Pump energy type is another factor in solar loop choice. The most common circulating pumps are 120 or 240 VAC. DC pumps are also available that can be energized by PV modules or batteries. AC pumps come in hundreds of sizes and are easy to find at most supply houses or home centers. More expensive DC pumps are available in fewer sizes, but can provide a grid-free solar heating system.
Calculate how much space is available for the solar thermal collectors. For optimum performance, you will need a shade-free south-facing area for your collectors. It is best to have no shading from 9:30 a.m. to 3:30 p.m. throughout the entire year. If you have any doubts, this can be verified by using a shade analysis tool such as a Solar Pathfinder. Also consider future shading from tree growth or new construction.
Facing the collectors south is important but not critical. If your collectors are 30° east or west of true south, there will only be a 5% to 10% performance penalty—though some areas have late or early fog to consider. Keep in mind that the roof is not the only option—collectors can be mounted on the ground, the side of the building (like awnings), or even pole-mounted.
What’s your budget? This is often the biggest limiting factor. Decide what makes financial sense for you, while still meeting your goals, such as specific building standards like Passivhaus or LEED; carbon dioxide offsets; or total energy offset. Utility grants, state rebates, tax incentives, the anticipation of reduced utility bills; and private or government financing options can help you more accurately arrive at a final up-front cost.
Installation costs vary widely from region to region because of differences in labor cost, permit fees, code requirements, climate-specific equipment, and other region-specific factors. Get estimates from reputable solar contractors to gauge what the cost will be. You can dramatically reduce your system costs by taking advantage of local and state government incentives or utility programs. Also, if you have a federal tax liability, you can take a 30% tax credit on the entire installation cost. Check dsireusa.org for available utility, local, state, and federal incentive programs.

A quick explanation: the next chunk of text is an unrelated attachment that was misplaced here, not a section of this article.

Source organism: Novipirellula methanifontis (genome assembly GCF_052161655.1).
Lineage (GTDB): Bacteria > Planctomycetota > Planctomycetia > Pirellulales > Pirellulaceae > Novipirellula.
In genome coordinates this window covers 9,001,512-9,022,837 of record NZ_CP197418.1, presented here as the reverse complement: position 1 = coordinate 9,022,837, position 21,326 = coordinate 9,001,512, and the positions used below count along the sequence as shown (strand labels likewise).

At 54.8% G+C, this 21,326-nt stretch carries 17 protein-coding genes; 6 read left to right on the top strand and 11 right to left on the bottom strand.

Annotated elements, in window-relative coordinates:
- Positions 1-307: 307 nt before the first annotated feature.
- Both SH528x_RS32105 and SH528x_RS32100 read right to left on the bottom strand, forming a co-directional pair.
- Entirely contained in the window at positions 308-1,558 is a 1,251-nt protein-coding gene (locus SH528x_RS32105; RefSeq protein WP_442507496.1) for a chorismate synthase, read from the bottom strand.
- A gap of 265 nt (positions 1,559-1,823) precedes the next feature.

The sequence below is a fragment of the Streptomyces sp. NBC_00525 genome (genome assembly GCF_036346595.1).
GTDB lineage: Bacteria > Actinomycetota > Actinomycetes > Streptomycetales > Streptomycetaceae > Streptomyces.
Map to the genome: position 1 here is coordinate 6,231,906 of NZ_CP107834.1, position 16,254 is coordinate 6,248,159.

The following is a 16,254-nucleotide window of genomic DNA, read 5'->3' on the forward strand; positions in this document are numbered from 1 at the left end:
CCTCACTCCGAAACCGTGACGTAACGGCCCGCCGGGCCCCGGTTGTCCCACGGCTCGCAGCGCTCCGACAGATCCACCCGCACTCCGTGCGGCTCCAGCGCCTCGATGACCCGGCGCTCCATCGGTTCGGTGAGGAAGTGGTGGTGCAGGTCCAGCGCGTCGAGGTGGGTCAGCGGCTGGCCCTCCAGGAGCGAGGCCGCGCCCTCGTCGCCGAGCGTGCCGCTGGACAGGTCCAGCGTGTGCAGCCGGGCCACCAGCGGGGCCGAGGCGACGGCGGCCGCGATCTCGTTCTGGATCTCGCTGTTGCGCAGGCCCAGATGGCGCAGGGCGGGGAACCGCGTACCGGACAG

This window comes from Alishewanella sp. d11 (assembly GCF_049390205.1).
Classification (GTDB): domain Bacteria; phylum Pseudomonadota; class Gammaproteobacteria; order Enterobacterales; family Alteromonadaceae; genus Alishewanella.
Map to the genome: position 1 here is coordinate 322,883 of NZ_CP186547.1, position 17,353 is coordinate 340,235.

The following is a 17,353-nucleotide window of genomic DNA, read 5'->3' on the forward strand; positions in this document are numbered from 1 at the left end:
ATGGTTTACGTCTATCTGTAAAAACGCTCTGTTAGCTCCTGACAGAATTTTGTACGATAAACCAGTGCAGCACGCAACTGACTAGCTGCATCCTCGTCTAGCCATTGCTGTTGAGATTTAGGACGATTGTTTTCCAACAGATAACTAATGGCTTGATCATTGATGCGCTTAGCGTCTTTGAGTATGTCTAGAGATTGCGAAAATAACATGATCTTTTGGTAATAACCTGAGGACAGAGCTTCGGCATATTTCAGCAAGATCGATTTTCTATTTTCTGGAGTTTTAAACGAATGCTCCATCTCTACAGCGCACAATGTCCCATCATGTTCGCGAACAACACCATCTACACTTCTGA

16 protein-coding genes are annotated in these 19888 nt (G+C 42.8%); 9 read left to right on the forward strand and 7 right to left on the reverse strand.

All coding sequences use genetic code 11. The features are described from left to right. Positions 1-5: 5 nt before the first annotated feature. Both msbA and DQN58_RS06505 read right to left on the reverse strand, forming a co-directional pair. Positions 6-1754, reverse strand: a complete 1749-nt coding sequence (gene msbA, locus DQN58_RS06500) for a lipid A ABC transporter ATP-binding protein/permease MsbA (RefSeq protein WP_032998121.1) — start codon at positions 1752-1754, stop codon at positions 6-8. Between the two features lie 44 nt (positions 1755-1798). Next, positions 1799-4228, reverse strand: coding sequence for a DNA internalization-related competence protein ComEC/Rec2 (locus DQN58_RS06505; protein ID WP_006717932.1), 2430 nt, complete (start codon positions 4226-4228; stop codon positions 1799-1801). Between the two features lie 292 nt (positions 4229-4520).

Calculate how much solar storage you need—a place to park extra heat until it’s needed. If the sun is shining and there is no immediate load, there is no need to let it go to waste. Water is the most common heat storage medium because of its ease of use and ability to transfer heat easily to a load.
Hot water use is usually sporadic. Solar tanks are usually sized to store a full day’s worth of hot water. A good rule is 1.25 gallons of storage for every square foot of collector in the Northeast and Northwest; 2 gallons per square foot in the Southwest; and 1.5 gallons most everywhere else. Even in locations with excellent winter insolation (like the Southwest), most designers use a 1:2 ratio. Having too much storage can result in the collectors not raising the tank temperature enough each day.
For space heating, it’s a little more complicated. If your building needs a lot of heating even when the sun is out, little storage is needed. But if you also have passive solar heating in your building, you might not need all of the harvested solar hot water until the evening. Storage sizing for space heating systems can be from 1 to 3 gallons per square foot of collector area—it depends on when you will need the heat and when it is available. Thermal mass—such as extra sand under the slab or the concrete slab itself—can also be used for storage by hydronic floor space heating systems.